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Author Topic: Nightstar  (Read 6441 times)
grahame
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« on: April 22, 2021, 07:10:56 pm »

From Wales Online

Quote
The amazing plan to link Swansea with Paris by train and the £139 million sleeper carriages built for the project

The Nightstar line was expected to carry as many as 800,000 passengers to European cities from Swansea and other UK (United Kingdom) destinations every year - but the carriages ended up carrying Canadians
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« Reply #1 on: April 23, 2021, 01:52:57 pm »

A great pity. They even built a secure compound at Laira which I believe was to hold the Plymouth- Paris set.
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« Reply #2 on: April 23, 2021, 03:57:50 pm »

Yes, it was a victim of unfortunate timing really as the European sleeper network was in massive decline at the time as the budget short haul flight era started. 

The UK (United Kingdom) domestic sleeper service didn’t really alter very much with the Plymouth/Poole to Scotland service being the only casualty in that period IIRC (if I recall/remember/read correctly).  Though of course the UK sleeper network was much more extensive up until the 70s when the motorway network started to bite into that traditional market.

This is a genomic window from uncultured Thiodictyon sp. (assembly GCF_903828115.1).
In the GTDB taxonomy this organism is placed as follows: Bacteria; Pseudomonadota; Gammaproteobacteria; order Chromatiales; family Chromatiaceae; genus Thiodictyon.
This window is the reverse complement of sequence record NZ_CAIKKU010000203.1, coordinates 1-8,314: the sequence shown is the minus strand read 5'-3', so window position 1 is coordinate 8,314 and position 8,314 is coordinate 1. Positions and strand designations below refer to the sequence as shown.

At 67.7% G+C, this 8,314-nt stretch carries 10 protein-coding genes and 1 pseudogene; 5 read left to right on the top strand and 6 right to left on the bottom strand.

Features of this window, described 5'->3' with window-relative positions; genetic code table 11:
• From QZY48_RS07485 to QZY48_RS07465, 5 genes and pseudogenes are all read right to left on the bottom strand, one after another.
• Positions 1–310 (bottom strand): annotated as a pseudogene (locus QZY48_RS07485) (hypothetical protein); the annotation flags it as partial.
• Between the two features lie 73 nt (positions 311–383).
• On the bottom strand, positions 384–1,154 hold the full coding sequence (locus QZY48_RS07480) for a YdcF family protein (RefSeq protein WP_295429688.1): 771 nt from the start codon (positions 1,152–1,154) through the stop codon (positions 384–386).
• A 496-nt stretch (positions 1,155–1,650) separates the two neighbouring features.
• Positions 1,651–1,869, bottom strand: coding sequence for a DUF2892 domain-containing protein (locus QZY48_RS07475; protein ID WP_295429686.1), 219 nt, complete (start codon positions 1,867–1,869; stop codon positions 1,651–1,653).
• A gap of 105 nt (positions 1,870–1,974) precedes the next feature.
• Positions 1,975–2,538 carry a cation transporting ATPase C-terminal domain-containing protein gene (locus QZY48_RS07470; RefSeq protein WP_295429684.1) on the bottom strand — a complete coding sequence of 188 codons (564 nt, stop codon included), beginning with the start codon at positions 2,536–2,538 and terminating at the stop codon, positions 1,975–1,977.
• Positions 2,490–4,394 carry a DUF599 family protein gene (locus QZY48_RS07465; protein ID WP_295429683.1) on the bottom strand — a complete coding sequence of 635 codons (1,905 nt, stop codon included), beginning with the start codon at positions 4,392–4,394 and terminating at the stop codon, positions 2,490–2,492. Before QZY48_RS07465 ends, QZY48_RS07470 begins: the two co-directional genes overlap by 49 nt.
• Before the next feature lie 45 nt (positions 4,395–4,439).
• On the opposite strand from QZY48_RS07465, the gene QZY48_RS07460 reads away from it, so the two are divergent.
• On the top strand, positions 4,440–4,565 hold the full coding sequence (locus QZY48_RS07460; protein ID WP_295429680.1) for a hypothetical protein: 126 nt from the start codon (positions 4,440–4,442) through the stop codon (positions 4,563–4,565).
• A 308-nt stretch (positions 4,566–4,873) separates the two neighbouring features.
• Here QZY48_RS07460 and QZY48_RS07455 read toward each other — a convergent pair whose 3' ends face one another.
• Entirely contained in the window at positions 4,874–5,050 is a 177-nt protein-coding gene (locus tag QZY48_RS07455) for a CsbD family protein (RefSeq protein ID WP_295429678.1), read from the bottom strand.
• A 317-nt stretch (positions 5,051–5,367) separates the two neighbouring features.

Fast forward to today, and there are signs that the sleeper services within Europe are starting to regain momentum.  Whether we’ll ever see any overnight trains from London or elsewhere in the UK to Europe is far from certain, but is getting more likely as time passes.
« Last Edit: April 23, 2021, 04:40:08 pm by IndustryInsider » Logged

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« Reply #3 on: April 23, 2021, 05:52:55 pm »

Yes, it was a victim of unfortunate timing really as the European sleeper network was in massive decline at the time as the budget short haul flight era started. 

The UK (United Kingdom) domestic sleeper service didn’t really alter very much with the Plymouth/Poole to Scotland service being the only casualty in that period IIRC (if I recall/remember/read correctly).  Though of course the UK sleeper network was much more extensive up until the 70s when the motorway network started to bite into that traditional market.